News Release

February 13, 2007

Contact: Jane Shaskan, 860-679-4777

National Sleep Awareness Week March 5 through 11

Some Sleep Problems Unique to Women

FARMINGTON, CONN. – Biological differences play an important role in women’s sleep patterns, says Daniel McNally, M.D., director of the Sleep Disorders Center at UConn Health Center. “Women experience menstrual cycles, pregnancy, menopause, all of which involve hormonal changes that affect sleep,” he said. “They generally have more difficulty than men falling and staying asleep, and they’re more likely to suffer from insomnia.

“Understanding the effects of hormones on sleep, the importance of a room that invites sleep, and our choices in everyday life, all impact women’s sleep patterns,” said Dr. McNally. “The upcoming time change can add to the sleep problems women may be already experiencing.”

One thing women can do is exercise regularly, but finishing at least three hours before bedtime. Exercise may offer relief for some PMS symptoms and also increase the amount of deep sleep, says the National Sleep Foundation, sponsor of National Sleep Awareness Week. On average women, between 30 and 60 years of age, need just under seven hours of sleep during the workweek, according to a Sleep Foundation poll. For others, the average is seven to nine hours.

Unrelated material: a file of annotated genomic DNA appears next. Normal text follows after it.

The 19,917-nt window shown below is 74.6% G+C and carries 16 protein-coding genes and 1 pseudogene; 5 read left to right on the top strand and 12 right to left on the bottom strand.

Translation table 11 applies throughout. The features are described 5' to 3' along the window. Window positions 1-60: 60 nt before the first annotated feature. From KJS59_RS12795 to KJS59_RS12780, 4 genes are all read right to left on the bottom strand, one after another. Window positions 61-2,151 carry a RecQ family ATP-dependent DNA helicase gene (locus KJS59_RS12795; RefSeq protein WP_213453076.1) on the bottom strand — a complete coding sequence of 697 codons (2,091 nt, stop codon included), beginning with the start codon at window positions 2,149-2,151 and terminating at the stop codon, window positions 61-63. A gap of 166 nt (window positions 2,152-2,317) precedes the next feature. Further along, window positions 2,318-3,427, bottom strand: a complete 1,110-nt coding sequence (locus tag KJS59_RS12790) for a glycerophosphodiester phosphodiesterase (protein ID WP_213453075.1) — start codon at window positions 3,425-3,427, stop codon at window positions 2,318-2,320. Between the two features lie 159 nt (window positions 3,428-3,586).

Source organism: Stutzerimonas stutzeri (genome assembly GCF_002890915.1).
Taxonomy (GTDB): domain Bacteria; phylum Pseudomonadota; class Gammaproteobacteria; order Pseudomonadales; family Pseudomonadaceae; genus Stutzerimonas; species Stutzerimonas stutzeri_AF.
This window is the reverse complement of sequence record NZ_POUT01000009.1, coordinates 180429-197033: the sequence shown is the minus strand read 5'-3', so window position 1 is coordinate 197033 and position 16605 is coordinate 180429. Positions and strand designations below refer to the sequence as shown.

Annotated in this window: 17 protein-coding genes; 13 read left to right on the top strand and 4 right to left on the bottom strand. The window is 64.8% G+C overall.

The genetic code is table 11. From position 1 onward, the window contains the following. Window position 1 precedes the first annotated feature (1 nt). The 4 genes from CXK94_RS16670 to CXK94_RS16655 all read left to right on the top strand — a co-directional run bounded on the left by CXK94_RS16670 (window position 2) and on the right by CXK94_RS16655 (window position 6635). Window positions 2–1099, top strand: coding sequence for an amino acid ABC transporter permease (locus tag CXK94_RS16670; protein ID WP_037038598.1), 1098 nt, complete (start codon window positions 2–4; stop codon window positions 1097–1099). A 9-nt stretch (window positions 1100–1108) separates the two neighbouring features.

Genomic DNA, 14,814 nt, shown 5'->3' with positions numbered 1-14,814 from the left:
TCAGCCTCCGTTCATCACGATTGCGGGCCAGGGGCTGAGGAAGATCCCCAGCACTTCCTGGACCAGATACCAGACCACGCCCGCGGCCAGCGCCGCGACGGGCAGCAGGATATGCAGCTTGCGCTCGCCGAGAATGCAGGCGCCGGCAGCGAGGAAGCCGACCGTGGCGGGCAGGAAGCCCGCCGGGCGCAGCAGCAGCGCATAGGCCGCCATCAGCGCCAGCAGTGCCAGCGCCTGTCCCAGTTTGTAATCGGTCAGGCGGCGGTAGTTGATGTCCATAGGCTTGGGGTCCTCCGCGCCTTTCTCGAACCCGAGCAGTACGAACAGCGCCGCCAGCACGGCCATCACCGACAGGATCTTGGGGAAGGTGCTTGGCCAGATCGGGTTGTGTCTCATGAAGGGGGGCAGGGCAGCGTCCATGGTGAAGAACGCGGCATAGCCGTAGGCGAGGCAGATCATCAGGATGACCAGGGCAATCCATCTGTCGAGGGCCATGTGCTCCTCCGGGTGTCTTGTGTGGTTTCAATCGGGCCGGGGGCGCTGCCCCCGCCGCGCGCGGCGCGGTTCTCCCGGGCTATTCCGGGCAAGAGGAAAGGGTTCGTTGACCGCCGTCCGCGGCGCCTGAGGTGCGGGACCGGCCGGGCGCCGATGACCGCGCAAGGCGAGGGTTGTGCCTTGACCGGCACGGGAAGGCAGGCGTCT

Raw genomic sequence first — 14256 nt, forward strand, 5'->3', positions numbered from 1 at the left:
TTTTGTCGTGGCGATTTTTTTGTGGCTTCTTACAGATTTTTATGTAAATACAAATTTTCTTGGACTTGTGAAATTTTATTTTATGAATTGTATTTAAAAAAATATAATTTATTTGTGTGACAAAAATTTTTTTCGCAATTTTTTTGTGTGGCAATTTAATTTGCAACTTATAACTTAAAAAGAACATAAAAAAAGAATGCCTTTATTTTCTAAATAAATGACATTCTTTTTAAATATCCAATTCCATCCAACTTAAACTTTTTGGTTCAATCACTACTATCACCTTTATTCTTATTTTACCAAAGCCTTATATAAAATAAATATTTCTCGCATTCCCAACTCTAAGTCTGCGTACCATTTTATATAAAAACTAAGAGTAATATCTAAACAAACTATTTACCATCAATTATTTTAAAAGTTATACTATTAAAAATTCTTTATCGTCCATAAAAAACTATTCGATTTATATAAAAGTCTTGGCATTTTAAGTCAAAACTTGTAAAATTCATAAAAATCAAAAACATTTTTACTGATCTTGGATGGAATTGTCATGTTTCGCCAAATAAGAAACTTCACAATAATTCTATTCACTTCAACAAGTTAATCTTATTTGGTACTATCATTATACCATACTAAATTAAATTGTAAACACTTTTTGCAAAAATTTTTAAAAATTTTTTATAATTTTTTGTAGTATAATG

Here’s is some advice that can benefit everyone’s sleep.

  • Avoid food and drinks high in sugar, caffeine, and alcohol and nicotine before bedtime. Also avoid large meals and limit fluid intake before bed.
  • Create a regular, relaxing bedtime routine with consistent sleep and wake times. Keep your bedroom dark, cool and quiet with comfortable pillows, mattress and coverings.
  • If sleep habits are regular, but insomnia or restless sleep persists, an underlying problem may be the cause, such as depression (twice as likely in women as men), stress and anxiety, reflux, or bladder problems, and may require medical treatment.

Dr. McNally also adds: “The bed is a place of rest. Use it for sleep and sex only. No TV, no pets, no reading.” He encourages people to have a comfortable chair in the bedroom where they can read if they’re having trouble sleeping. “Sleep deprivation affects us all – one way or another,” he said.

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